Is Soda Really Bad For Your Teeth?

bad for your teeth

It goes by different names—soda, pop, soda pop, soft drinks… But it is all the same when it comes to its effect on your teeth. You may be thinking that your teeth feel fine and healthy, but these beverages cause damage slowly- so slowly that you would not notice it for years.

So, exactly how are these sugary drinks bad for your teeth?

They Soften Your Enamel

Sugary sodas have not only served up a large portion of the nation’s obesity problems, but the acidic sugar byproducts and acid reactions soften your tooth enamel, which contributes to more cavities. Dr. Gemmi adds, “When your tooth enamel gets softer, it makes brushing even harder on your teeth creating an unwanted one/two punch.”

When you drink a sugary beverage, the naturally occurring bacteria in your mouth react to it- resulting in an outbreak of acid that lasts around 20 minutes- damaging your teeth the entire time.

What about sugar-free drinks (which only account for around 14% of all soda consumption)? Well, they’re less harmful, but sugar-free sodas also are acidic and can erode your enamel in the same way. Every time you take a sip of soda, the bacteria in your mouth start reacting to it.

Who Drinks the Most Soda?

The amount of soft drinks we consume in the United States continues to increase dramatically—especially among teenagers and children. The problem is becoming so prevalent that the American Academy of Pediatrics is now sounding an alarm about the dangers, and suggesting better guidelines for helping children create good beverage habits.

Studies show that at least one in five children consumes a minimum of four servings of pop each day! Some teenagers drink much, much more. And college students often study and/or socialize for hours on end bathing their teeth in soft drinks.

The CDC reported that men are much more likely to consume sugary drinks, with teenage boys being the most likely out of everyone to have a soda a day. By doing this, they are constantly exposing their teeth to erosion and damaging them- causing teeth issues to pop-up down the line.

Soda Can Lead to Cavities

Soft drinks can also lead to cavities. They erode through the outer enamel of your teeth and through the next layer, called dentin. Damage at this level is perfect for creating cavities, plus soda can even damage your fillings, if you already have them.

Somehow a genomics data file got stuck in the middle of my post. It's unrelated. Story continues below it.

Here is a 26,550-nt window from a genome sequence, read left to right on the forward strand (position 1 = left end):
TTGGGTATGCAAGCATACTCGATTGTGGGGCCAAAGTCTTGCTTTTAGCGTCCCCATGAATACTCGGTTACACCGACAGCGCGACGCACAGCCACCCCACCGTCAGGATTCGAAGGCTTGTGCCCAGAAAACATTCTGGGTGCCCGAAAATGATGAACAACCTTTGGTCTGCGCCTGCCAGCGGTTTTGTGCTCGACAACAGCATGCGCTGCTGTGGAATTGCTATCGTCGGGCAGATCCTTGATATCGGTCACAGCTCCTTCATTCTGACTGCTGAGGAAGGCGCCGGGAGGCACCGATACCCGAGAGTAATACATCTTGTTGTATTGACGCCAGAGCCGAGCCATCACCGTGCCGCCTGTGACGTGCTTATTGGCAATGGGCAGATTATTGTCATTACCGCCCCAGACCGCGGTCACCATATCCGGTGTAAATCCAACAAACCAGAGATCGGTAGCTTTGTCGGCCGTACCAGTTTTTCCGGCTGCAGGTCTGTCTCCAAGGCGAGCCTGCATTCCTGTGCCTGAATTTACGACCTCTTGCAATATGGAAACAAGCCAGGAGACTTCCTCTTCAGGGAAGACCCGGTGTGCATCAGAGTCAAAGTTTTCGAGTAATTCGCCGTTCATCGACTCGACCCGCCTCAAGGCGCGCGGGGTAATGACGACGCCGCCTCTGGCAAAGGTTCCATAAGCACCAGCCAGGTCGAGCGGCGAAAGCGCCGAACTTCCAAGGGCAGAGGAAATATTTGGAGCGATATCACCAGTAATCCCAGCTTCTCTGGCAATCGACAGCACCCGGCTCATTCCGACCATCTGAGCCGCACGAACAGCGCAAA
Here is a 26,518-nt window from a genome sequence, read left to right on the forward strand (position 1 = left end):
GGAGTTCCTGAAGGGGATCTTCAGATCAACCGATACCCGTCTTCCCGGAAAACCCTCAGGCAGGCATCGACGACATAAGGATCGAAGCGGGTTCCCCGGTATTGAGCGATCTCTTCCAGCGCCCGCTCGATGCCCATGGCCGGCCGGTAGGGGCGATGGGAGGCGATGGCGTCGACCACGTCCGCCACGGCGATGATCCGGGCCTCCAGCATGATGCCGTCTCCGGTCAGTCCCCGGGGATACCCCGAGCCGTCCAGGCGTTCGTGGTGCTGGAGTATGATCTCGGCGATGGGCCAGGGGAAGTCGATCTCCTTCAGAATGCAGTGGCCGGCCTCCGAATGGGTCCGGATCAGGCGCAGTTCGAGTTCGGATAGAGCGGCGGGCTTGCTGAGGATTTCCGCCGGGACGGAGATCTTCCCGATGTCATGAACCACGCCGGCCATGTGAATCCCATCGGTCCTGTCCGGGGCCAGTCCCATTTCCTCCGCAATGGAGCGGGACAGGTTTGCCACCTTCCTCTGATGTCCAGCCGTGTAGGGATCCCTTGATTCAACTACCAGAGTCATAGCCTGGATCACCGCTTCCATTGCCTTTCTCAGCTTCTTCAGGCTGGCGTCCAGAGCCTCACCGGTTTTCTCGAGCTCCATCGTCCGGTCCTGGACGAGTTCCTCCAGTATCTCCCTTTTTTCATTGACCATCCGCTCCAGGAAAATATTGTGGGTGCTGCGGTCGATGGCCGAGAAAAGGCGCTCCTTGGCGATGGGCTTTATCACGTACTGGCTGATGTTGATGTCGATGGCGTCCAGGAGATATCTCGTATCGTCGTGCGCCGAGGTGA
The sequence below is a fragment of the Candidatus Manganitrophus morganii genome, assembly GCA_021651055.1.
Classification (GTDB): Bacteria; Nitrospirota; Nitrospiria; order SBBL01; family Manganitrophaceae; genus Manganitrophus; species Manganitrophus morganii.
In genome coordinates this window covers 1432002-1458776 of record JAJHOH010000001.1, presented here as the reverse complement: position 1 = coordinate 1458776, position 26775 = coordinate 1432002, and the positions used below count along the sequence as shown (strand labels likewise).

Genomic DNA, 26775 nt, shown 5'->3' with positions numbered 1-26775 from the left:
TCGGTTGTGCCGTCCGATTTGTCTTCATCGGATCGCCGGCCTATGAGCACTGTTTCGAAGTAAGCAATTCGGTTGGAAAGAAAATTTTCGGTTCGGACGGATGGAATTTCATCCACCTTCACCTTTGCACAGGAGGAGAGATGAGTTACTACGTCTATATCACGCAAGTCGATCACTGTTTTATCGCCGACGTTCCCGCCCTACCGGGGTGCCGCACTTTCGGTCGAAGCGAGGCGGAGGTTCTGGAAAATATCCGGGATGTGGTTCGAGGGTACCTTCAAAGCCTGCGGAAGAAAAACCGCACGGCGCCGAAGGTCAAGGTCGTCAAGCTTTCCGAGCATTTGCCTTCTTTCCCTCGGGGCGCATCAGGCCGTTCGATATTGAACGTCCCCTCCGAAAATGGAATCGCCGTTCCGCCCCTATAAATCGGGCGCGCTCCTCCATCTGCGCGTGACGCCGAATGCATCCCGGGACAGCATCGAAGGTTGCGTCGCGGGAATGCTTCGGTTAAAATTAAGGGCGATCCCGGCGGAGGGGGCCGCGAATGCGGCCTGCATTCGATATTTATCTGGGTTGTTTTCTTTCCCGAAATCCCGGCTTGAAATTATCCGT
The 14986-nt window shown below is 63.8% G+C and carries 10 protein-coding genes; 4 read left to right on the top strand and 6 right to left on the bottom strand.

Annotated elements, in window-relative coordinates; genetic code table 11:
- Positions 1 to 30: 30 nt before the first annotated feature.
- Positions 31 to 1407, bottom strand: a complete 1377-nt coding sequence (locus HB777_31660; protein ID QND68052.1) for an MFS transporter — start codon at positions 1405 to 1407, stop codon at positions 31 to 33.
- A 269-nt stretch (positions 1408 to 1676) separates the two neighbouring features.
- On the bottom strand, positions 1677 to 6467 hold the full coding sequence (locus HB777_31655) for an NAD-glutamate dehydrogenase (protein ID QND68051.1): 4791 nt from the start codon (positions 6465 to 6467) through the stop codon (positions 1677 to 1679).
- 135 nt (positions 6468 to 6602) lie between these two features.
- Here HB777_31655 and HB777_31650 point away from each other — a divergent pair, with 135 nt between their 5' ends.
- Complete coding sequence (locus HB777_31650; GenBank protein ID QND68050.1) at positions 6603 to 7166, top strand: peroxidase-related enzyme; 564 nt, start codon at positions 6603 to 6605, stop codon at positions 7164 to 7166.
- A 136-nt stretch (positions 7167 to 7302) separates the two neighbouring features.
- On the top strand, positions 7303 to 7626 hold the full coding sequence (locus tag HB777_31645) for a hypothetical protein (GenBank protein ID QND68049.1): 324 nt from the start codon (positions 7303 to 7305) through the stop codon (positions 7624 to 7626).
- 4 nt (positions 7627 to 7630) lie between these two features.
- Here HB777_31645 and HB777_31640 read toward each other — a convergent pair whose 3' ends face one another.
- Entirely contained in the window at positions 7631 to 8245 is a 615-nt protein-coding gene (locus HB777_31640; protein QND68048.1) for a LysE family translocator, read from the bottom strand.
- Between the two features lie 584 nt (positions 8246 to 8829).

The sugars in soda are so bad for your teeth, but you can help reduce the damage done by practicing good oral hygiene. A specialist from Orthodontics Limited can recommend and provide orthodontic care for any problems caused by drinking soda too frequently.

Limit Damage While Drinking

Even knowing all this, it can be hard to eliminate sodas completely from our diets. They are addictive and plenty of people enjoy drinking them. Fortunately, you can limit the damage these drinks cause.

Using a straw is a simple trick. Doing this helps keep the sugars away from your teeth and can limit contact. You also will want to drink your soda quickly. This gives sugars and acids less time to react and erode your teeth. You also want to make your dental check-ups to catch any teeth issues before they spread.

Finally, rinse your mouth with water afterward, if you can. This washes away any acid attacking your teeth and ends the reaction from sugar.

Keep in mind that you should not brush your teeth immediately after drinking something sugary. Your teeth are vulnerable in this state and brushing them scratches at your enamel.

What Else Can You Do?

Here are some extra steps you can take to avoid tooth decay from sugary drinks.

  • Reduce the amount of sugar you drink
  • Find substitutes you enjoy that are more healthy
  • Don’t forget to schedule regular dental checkups
  • Drink more water, it will help take away your cravings for soda
  • Use fluoride toothpastes and/or mouth rinses

Substitutes for Soda

If you find yourself constantly craving soda, you are not alone. Many Americans are also addicted to these sugary beverages. These drinks will not give you the hydration that plain water can, so you may still be thirsty after drinking a can of pop.

These alternatives are healthier and can help quench your cravings for soda:

  • Sparkling water
  • Coconut water
  • Kombucha
  • Homemade Infused Water
  • Juiced Vegetables
  • Hot teas

So, is Soda Really Bad for Your Teeth?

Yes! Soda is damaging and erodes your enamel. People often crave the sugars in soda, however, meaning that it can be difficult to quit drinking them entirely.

Try drinking alternatives or practicing good oral hygiene after drinking soda by rinsing your mouth with water or using a straw. Your teeth will thank you!

You may remember doing the egg in soda experiment in school, keep in mind that your teeth do not sit in sugary drinks for as long, but the damage is still being done over time. If you have a child or teen who is constantly drinking soda, going through this experiment with them can be eye-opening to the harm they are causing their teeth.

Everyone wants their best possible smile, but you need to be sure to take care of your teeth! Having bad oral hygiene only exasperates the issues soda causes to your teeth. Knowing this, you should do your best to protect your teeth, so that they can last you your lifetime. Orthodontics Limited can help!


Here at Orthodontics Limited, although we are primarily concerned with straightening your teeth, we want to do everything we can to help you keep your beautiful smile for life. If you have questions about different beverages and their effect on your teeth, be sure to ask us. We love talking to you, our valued patients, about your oral health.

And don’t forget to join us on Facebook and Twitter for more discussions about your oral comfort, health, and appearance. We look forward to your next visit!